If you're using a folded joint then yes, keeping the joint as long as possible may be good.
But for my slot & tab joint method, I've found that it really doesn't matter where it is, as far as joint strength is concerned, because the interlocked slot and tabs are the same size wherever they are. The joint is usually at least half the depth of the cone, for the pans I've used, anyway; I can imagine a very tall pan with full-height handles might have less, but I don't have any such pans...
The other reason for keeping joint and handle together is that the handle opening provides a natural weak point in the entire structure, and, in stiffer foils that aren't 'encouraged' to hold their shape, the tips of the opening can tend to bow out away from the pan. If the opening and the joint are on opposite sides, you have two weaknesses in the cone circularity. The overlapping of the joint helps to keep this issue under control a little. I also usually keep the handle openings pretty tight, so care is needed when putting the pan in the cone. If the joint were on the opposite side, I'd have to take care not to pop the joint open whilst negotiating the pan into the cone.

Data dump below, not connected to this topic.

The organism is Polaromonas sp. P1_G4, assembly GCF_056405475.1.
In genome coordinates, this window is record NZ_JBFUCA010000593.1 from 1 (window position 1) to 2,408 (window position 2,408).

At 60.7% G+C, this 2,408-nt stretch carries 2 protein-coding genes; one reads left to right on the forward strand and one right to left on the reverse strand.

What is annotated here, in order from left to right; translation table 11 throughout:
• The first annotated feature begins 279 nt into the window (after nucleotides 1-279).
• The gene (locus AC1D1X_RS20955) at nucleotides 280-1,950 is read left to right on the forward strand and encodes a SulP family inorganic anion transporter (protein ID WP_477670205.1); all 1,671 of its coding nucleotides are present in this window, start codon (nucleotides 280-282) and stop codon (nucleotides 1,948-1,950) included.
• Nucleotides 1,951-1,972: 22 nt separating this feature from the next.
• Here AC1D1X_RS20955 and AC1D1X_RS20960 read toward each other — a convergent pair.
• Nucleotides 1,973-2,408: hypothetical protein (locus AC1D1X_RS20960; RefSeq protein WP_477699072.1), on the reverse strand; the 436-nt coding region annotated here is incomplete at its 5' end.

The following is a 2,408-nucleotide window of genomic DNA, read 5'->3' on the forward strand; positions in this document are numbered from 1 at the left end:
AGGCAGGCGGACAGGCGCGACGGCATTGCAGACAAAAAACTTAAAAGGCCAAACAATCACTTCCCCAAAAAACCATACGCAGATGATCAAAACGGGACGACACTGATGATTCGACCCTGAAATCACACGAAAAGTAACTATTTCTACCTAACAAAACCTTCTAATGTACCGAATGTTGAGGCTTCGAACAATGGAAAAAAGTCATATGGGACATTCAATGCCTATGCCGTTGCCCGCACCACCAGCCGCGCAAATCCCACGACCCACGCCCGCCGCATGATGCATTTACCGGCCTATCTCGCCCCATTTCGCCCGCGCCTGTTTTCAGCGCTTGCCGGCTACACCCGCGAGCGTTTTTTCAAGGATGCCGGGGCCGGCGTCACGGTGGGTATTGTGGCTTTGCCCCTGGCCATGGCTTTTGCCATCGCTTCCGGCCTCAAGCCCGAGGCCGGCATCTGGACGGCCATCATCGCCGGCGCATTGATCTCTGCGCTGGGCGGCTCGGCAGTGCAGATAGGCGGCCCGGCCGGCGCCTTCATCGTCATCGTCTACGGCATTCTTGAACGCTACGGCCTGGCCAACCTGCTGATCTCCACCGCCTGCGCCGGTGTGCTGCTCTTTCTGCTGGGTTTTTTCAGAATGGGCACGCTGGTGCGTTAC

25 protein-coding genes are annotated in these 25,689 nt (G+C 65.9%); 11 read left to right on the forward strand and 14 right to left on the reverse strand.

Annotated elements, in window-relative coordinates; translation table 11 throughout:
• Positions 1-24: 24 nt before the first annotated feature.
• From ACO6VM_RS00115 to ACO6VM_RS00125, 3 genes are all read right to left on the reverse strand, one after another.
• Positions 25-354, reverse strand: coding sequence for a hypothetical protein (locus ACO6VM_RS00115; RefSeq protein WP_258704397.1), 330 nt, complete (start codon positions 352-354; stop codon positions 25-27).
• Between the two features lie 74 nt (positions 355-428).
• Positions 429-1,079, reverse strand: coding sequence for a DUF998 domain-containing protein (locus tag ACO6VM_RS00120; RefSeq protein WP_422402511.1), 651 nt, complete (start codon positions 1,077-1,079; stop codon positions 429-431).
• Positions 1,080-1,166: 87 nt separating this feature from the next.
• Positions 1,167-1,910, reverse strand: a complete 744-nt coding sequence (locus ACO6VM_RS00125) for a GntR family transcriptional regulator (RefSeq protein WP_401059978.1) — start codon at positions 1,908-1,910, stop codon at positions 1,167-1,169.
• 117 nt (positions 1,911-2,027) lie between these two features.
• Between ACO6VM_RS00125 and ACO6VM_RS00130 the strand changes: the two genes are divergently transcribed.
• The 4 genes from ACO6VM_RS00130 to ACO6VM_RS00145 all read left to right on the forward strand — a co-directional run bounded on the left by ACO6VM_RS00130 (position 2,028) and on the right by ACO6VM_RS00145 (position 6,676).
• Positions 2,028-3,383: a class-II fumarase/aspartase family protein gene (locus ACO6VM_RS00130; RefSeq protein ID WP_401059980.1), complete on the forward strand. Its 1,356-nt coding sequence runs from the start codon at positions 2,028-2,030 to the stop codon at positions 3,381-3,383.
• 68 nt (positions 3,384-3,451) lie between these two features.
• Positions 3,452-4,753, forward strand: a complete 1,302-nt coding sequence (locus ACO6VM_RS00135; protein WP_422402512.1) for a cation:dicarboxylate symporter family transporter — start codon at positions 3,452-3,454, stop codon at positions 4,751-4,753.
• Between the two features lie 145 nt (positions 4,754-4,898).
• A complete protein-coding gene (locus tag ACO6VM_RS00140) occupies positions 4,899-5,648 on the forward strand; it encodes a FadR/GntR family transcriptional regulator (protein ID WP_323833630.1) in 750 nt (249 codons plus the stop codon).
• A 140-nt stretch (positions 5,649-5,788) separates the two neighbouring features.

It's always best to pre-bend the cone by rolling it up into a tighter cone, so that, when released, it relaxes into just about the right size cone to fit the pan, so that little or no encouragement is needed to make it form the right-sized cone. Concentrate especially on the area around the pan opening, as this is where the cone will tend to bow out, as the conic section is interrupted by the opening.
In the Flissure split version, there's no vertical joint at all in the upper section (which has confused a number of users of the script), so the ends of this must, by necessity, be at the handle opening... I find that the horizontal Flissure joint, when mated, allows the foil to act pretty much like a single piece of foil, due to the overlapping joint, and the conical shape which holds the joint securely in place; once formed into a cone, the Flissure joint cannot be pulled undone, because the base up the upper half conic is a larger diameter than the top of the lower half conic.
Have a play with this idea; you can tell the script to make a very shallow handle opening, and then make one with the required depth, and put the handle openings on the first template. Or you could just use the basic template and draw the opening by hand (shock horror!). You might find it works better than I have.